What was it like filming with Kiell, your onscreen husband?

He is such a joker! I probably spend the most time off set with him as we both love a tequila and a dance. It’s so important for me to feel comfortable with the people who I play love interests with and have banter! We came at this freshly and I felt like I was in a safe environment to play and explore. In this industry it can become so serious, and the element of play and exploration can get lost, but I feel that was not the case here.

In terms of Trish and Spence’s relationship, I think Trish’s three miscarriages took a knock on their relationship – not so much that you can detect the distance between them, but her coping mechanism in the tough times is to somewhat shut down. They do have a laugh though and he’s the only person who can put her in her place.

What do you think audiences will take away from Dreamland?

The show is so beautifully observed and placed in total realism. It’s a dark comedy so the laughter is coming from the reality of these painful, absurd, difficult life moments that I think audiences will relate to. Or learn from! A director I was working with once said to me “when the words are powerful enough, you don’t have to scream them at people.” It’s far more effective to let the words do the work. What this show does so beautifully is present these issues and encourage them to be discussed in people’s living rooms once the credits roll.

How did you approach playing a mother?

I have never played a mum before, so I was really excited by that. The two little boys playing my sons are gorgeous, sweet, talented, well-mannered delights and I absolutely loved spending time with them between scenes which made it so easy for me to play their mum on camera. Trish is very protective. She isn’t very demonstrative – we never see her cuddling them or scooping them up – but she shows her love in other ways. Trish wants to forge a path and a future for her children.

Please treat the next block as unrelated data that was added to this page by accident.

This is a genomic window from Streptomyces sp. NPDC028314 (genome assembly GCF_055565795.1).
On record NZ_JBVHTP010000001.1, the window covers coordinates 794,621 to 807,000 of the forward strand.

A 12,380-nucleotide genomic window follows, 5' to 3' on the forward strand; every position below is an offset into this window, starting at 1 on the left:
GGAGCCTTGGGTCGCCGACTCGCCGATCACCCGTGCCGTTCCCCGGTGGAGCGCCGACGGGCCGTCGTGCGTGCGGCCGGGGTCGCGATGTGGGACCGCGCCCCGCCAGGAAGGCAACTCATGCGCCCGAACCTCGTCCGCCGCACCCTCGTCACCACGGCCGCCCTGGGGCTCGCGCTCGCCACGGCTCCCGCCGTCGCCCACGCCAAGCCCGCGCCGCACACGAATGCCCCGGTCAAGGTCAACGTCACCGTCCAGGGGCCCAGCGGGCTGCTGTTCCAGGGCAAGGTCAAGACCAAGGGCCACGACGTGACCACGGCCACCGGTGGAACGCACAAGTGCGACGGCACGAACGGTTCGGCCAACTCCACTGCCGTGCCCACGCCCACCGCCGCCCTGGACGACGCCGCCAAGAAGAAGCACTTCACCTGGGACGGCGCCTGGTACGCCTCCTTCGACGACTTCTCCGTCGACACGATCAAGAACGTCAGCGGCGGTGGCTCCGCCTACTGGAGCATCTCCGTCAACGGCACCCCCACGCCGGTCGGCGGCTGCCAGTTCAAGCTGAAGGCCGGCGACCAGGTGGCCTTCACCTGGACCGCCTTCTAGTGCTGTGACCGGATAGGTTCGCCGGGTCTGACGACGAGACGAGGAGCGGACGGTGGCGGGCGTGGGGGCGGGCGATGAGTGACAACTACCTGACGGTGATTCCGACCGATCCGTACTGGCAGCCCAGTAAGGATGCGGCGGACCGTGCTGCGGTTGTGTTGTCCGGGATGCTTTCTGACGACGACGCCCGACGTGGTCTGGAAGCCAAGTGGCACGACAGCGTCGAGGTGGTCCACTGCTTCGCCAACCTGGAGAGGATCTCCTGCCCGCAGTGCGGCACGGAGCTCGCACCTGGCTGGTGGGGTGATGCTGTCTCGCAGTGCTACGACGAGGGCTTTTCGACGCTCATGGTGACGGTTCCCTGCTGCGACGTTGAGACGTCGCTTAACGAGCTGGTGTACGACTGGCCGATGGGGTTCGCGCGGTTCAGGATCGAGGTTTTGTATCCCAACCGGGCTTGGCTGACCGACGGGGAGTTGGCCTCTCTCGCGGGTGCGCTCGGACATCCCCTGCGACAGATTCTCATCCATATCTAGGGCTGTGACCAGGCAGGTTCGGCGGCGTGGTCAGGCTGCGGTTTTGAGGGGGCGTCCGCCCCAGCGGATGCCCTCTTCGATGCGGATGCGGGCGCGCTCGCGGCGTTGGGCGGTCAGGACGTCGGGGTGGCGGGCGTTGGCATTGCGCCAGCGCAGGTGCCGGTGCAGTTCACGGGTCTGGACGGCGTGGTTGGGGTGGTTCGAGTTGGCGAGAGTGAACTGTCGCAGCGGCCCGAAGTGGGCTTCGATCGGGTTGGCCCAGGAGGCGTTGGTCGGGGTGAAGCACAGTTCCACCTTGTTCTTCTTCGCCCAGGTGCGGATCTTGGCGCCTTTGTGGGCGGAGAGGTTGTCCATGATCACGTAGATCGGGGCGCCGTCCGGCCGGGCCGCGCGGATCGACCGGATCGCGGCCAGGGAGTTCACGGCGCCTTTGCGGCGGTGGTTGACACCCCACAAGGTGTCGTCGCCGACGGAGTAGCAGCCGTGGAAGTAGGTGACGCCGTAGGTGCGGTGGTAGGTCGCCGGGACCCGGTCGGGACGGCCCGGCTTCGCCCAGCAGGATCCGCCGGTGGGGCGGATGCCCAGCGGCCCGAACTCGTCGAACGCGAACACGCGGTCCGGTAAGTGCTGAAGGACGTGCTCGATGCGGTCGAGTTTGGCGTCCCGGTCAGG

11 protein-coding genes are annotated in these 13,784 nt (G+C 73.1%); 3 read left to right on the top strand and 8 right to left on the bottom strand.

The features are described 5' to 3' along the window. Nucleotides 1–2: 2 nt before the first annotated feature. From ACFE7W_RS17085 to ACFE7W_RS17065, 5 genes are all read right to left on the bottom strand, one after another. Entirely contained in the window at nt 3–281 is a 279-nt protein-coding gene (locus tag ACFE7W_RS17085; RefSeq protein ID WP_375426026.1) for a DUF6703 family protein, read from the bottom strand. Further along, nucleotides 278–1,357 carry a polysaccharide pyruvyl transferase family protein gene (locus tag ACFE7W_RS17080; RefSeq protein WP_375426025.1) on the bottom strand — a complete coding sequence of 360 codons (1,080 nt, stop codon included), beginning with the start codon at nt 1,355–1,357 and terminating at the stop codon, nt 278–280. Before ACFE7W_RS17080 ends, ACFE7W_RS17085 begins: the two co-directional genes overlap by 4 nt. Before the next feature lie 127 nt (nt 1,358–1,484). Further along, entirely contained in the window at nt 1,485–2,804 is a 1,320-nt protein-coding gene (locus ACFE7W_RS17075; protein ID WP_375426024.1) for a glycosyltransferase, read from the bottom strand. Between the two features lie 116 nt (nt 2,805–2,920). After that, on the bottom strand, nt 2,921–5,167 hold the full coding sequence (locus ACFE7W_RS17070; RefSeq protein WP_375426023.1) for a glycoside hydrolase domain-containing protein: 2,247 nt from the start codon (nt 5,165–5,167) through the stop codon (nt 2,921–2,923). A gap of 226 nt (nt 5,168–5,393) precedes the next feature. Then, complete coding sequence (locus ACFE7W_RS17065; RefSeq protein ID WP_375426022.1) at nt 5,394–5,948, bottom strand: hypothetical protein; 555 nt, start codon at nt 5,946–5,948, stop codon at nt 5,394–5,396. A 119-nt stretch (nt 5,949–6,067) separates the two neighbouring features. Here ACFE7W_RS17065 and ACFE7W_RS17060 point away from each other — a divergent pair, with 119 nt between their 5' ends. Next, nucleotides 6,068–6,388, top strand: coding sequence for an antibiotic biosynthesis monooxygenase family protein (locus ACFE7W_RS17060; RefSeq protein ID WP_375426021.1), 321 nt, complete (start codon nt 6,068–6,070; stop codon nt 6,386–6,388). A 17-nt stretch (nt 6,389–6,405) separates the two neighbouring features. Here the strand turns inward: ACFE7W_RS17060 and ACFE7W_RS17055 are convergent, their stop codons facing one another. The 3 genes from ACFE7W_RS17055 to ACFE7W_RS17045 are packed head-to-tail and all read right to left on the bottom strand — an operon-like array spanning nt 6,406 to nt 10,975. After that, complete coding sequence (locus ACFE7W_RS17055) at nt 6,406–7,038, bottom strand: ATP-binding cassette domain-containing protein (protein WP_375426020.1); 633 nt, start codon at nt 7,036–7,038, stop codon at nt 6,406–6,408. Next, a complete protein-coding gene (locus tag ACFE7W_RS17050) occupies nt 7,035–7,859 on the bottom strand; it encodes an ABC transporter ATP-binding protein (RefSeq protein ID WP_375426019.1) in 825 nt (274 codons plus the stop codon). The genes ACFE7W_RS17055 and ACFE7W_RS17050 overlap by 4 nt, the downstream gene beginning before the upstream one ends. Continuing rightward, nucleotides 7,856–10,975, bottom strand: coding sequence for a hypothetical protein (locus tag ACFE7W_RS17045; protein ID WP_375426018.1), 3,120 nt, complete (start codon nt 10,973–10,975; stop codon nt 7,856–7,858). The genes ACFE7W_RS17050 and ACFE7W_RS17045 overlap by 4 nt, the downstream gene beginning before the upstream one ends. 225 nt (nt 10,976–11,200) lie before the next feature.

Being a mother is a very important aspect of Trish’s life. Are there any other layers to her character that you would like to explore more?

I would like to see her as a career woman as well at some point. We do see her at her job, and she is bloody good at it. She is clearly very passionate about people building their lives in Margate and creating memories there. Trish experiences lots of betrayal in the series and I look forward to seeing how she handles having to stand alone.

This is your first role in a comedy, and Lily’s first TV role. What was it like working alongside her?

Lily is absolutely lovely. I loved hearing her story about getting into acting and she literally went straight into the deep end. She has a fearlessness about her that is going to serve her really well in the acting game.

Did filming in Margate bring any memories from your childhood holidays?

We mostly went to Brighton when I was a child because that’s where my mum first lived when she came over in the seventies. We go there most years, and it is so fascinating for me to hear her stories about how it has changed and what is different. Filming in Margate reminded me that I prefer pebbled beaches over sand beaches though! As a kid, I got sand in my afro once, and let me tell you how difficult it is to get out!

~ All episodes of Dreamland are available from 6 April on Sky Atlantic and streaming service NOW.